❝ I was living lockdown life on my farm with my family and I would go to my studio every day. I had to do a little bit of work on some film music and that turned into the opening track and then when it was done I thought what will I do next? I had some stuff I’d worked on over the years but sometimes time would run out and it would be left half-finished so I started thinking about what I had.  Each day I’d start recording with the instrument I wrote the song on and then gradually layer it all up, it was a lot of fun.  It was about making music for yourself rather than making music that has to do a job.  So, I just did stuff I fancied doing. I had no idea this would end up as an album. ❞

    Mary on photographing Paul during lockdown:

    “The good thing about this kind of portfolio is you have the opportunity, rather than doing one portrait, to do several to get a narrative. I wanted the narrative to be Dads outdoor style, and also [a] musical [narrative], so we pulled out a couple of key instruments and pulled out the Land Rover, which is called ‘Helen Wheels’. Helen Wheels was the base, and we were driving around in her, and then going back to the house, ‘Waterfall’. [..] I was exploring elements from my childhood, taking Dad back in time.’

    “The day was beautiful, luckily. We wanted it to be outdoors and Dad is very much a nature boy. We’d been in lockdown together, up until then, living back at home together. […] Each evening, I’d cook a meal and then we could all sit down and eat together and spend a lot more time chatting. The background was such a difficult situation – all this turmoil ­– but the one good thing that came out of it, for us, was having this extra time together. He would write something and I’d cook. We’d have a drink before dinner and then he’d play a song. That’s very much how it was growing up. I’m lucky that we have a good relationship. It’s something to be thankful for.”

    “The thing of being a lockdown is that we weren’t at some location in a studio – we were in a real space. I think there’s a calmness about him because of that. And also a bit of rock’n’roll, because that picture with the white Telecaster is the first time he’s been photographed with that. I was thinking, ‘What would be good [that] people haven’t seen? He’s been photographed a lot over the years, so that will be interesting for the musos.’ It’s a present that he was given by Nancy, his wife. I think he told her about this guitar that he really liked and then she found it for him, because it’s always hard to find something to give him as a present. And he’d been recording with it that week – he’s been using it a lot more in the last few months.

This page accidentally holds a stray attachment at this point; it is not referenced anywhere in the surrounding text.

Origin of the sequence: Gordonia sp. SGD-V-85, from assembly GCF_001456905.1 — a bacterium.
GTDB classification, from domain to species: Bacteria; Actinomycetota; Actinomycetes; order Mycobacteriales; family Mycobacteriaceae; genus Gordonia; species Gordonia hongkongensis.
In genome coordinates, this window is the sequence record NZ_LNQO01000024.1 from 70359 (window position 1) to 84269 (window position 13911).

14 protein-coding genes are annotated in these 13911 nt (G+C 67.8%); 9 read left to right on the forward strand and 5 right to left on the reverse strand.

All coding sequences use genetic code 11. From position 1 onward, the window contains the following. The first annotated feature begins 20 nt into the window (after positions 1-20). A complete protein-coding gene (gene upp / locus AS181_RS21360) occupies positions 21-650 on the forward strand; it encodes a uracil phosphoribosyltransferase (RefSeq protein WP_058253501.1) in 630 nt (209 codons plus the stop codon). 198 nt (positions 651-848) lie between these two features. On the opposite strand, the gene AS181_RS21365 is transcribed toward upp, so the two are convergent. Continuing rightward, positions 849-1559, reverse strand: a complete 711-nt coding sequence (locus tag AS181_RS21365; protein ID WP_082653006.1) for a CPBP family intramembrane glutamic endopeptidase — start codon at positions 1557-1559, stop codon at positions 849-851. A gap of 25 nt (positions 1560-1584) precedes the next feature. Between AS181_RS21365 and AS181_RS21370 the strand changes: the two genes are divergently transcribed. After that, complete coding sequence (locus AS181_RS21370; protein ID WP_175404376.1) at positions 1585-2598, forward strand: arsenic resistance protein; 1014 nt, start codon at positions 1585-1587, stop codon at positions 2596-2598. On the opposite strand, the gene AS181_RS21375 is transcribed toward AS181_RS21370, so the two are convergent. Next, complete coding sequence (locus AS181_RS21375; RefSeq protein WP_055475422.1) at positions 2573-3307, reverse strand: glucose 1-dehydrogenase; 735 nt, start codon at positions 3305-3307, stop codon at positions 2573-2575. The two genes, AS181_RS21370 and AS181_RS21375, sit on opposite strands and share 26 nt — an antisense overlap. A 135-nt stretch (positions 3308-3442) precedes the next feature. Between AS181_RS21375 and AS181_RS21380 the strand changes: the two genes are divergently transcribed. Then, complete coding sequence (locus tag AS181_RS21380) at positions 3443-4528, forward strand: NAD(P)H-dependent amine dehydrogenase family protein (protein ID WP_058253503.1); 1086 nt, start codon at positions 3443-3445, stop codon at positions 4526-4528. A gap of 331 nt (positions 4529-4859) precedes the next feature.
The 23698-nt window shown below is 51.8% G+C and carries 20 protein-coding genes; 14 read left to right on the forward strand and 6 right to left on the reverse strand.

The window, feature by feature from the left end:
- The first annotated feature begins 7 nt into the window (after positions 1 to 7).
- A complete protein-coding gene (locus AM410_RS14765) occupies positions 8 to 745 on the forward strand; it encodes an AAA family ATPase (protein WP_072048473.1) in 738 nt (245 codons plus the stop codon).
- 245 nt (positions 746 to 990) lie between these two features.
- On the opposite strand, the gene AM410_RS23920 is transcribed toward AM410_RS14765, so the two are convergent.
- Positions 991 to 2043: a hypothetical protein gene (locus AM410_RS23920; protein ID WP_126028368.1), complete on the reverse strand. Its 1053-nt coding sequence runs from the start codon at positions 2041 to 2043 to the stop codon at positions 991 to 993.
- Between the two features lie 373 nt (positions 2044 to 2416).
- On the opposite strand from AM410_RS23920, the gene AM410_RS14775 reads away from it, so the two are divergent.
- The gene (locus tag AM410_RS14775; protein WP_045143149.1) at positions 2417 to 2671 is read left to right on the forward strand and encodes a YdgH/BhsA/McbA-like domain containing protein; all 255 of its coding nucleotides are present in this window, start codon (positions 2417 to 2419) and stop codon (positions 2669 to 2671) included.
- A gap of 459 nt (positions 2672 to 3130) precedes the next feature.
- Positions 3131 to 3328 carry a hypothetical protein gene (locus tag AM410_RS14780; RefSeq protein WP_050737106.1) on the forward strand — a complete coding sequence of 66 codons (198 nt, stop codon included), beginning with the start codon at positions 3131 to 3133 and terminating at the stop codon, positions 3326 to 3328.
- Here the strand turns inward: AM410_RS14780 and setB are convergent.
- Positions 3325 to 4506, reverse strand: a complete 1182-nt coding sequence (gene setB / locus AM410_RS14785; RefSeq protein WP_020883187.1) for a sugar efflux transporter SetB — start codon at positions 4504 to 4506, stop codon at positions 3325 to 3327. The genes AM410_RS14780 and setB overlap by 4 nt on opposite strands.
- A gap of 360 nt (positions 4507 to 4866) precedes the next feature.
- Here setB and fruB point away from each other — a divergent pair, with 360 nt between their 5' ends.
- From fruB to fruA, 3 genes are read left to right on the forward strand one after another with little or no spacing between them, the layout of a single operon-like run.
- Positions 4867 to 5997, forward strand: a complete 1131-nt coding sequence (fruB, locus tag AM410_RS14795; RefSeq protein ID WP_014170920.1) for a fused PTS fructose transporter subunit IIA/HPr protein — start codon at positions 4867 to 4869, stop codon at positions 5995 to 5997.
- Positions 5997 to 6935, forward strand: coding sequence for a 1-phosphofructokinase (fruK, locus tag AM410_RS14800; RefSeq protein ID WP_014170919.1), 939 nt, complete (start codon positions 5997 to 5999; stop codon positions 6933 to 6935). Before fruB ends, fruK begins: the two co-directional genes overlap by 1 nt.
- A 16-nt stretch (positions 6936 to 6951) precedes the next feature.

“I love that sunset and the beautiful hand-tapestried denim jacket. That was the very end of the shoot. I knew, vaguely, [where we planned to shoot], but a lot of it was left to the day. The weather, the light and the chemistry… Unexpected moments like that one, where he’s got his [hands] up and the sun’s setting? That’s one you could never plan, because you wouldn’t know the weather would be so amazing. I didn’t know the sun would set on that field.

    Interiorly, he seems domestic, private, a little cagey about exposing the person inside the mask. We can see this in interviews, in his third-party ‘novelist’ songs, in his awkward public reaction to the death of Lennon, in Denny Laine’s comment that Paul always had ‘difficulty’ expressing personal feelings, and in Paul’s admitted distaste for public emoting (he did not go to his father’s funeral, for example - only partly because it would turn it into a media circus; partly because, just like his dad, he never cared for that kind of thing). And the underlying reason seems to be that he is not really very good at emotional dissimulation. So much of his public life (like all our public lives, but scaled up) is inevitably an act, and he can do it when required and when prepared. But he does not really enjoy the stress of extemporising. He is not naturally effusive. His ‘pattern’ can be awkward, or else it becomes oiled to a routine. Why, then, does he perform? He loves the stage, but he does not own it with extrovert relish in the way that a natural actor does. His songs, the durable, transferable product of his industry, do that for him. They are strong enough to survive on their own, but he loves them as much as his listeners do. Who else has a right to stand up and own them?  Who else would audiences rather hear singing them? It is natural justice. Criticism is repelled like water off a duck’s back.

    Martin Shough, Truant Boy - Art, Authenticity and McCartney (via longforyesterday)